Saturday, December 5, 20202:00 PM – 4:00 PM
Tuition: $20 Materials: $10
Have you ever seen animal tracks during your outings and wondered who made them? Learn the basic steps in identifying footprints of native wildlife in this two-part class. (New registration date: Register by Friday, November 27th to receive your own lesson plan to complete before the online session on Saturday, December 5. You will need colored pencils and a ruler.
Using life-size stencils and a dichotomous key, be guided through drawing, measuring, and naming several mystery tracks. The goal is for you to be able to say whose footprint it is with confidence. Online, we will discuss the material, answer your questions, and review everything with more track identification challenges until you feel like you really get it.
Observing and studying animal tracks offers a new window into seeing nature. Tracks pose questions and searching for the answers means exploring every aspect of your local natural history. This class is focused on answering the question “who” went there. Future classes will focus on the “what, when, how, and why” of the track stories all around us.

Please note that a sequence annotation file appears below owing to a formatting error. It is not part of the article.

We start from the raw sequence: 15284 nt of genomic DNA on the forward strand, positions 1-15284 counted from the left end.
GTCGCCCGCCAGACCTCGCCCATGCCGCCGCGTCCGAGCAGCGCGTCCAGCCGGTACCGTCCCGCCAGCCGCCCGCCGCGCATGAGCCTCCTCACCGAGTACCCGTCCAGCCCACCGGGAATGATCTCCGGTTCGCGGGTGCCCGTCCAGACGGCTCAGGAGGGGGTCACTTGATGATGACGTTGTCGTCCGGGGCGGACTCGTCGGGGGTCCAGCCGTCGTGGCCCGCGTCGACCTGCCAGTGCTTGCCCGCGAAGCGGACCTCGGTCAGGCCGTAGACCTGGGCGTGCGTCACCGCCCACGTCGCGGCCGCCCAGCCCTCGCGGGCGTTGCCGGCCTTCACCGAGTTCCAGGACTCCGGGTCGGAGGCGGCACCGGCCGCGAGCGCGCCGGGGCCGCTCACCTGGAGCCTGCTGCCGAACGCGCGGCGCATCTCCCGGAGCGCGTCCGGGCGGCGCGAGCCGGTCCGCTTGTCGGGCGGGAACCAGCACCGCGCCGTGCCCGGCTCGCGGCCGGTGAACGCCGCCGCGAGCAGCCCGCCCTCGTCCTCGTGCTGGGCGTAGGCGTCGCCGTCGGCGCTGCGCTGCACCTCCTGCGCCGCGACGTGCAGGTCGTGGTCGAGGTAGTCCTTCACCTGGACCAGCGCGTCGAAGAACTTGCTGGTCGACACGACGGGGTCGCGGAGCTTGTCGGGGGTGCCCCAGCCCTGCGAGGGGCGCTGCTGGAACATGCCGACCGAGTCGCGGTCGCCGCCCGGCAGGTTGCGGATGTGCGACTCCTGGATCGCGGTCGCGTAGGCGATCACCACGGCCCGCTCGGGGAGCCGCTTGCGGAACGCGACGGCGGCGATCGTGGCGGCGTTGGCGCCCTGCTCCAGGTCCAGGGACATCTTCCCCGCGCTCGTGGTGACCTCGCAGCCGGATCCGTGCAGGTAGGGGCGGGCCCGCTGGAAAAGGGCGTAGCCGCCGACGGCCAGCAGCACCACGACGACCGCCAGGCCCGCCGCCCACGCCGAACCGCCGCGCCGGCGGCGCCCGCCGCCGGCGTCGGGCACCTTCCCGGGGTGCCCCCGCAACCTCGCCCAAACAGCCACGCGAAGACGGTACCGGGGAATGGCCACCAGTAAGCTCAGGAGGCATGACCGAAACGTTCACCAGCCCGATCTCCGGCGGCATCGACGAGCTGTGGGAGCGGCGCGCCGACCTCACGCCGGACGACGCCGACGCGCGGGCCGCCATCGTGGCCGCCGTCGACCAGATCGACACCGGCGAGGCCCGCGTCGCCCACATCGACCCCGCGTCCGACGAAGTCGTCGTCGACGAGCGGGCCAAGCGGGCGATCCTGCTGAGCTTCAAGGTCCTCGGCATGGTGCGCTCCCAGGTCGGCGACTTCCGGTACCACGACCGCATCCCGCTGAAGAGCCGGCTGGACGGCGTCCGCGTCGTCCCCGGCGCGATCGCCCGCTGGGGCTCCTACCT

About the instructor: Steve Engel has been studying and collecting animal tracks since 1981. In addition to dozens of workshops delivered to classrooms, conferences, and parks, he has taught animal tracking at the California Academy of Sciences, Headlands Institute, Siskyou Field Institute, Portland Audubon Society, and Lindblad Expeditions. He holds a Level III Track & Sign Certificate from Cyber Tracker North America.
Steve has a B.S. in Natural History from Evergreen State College, Olympia, WA. He said, “I have worked as an environmental educator, field biologist, shipboard naturalist, natural history trip leader, education director, artist, and writer. There are millions of things to learn and teach, and my mission is to keep learning and keep teaching. I’ll answer direct questions, but I’d rather help others explore and discover the answers for themselves.”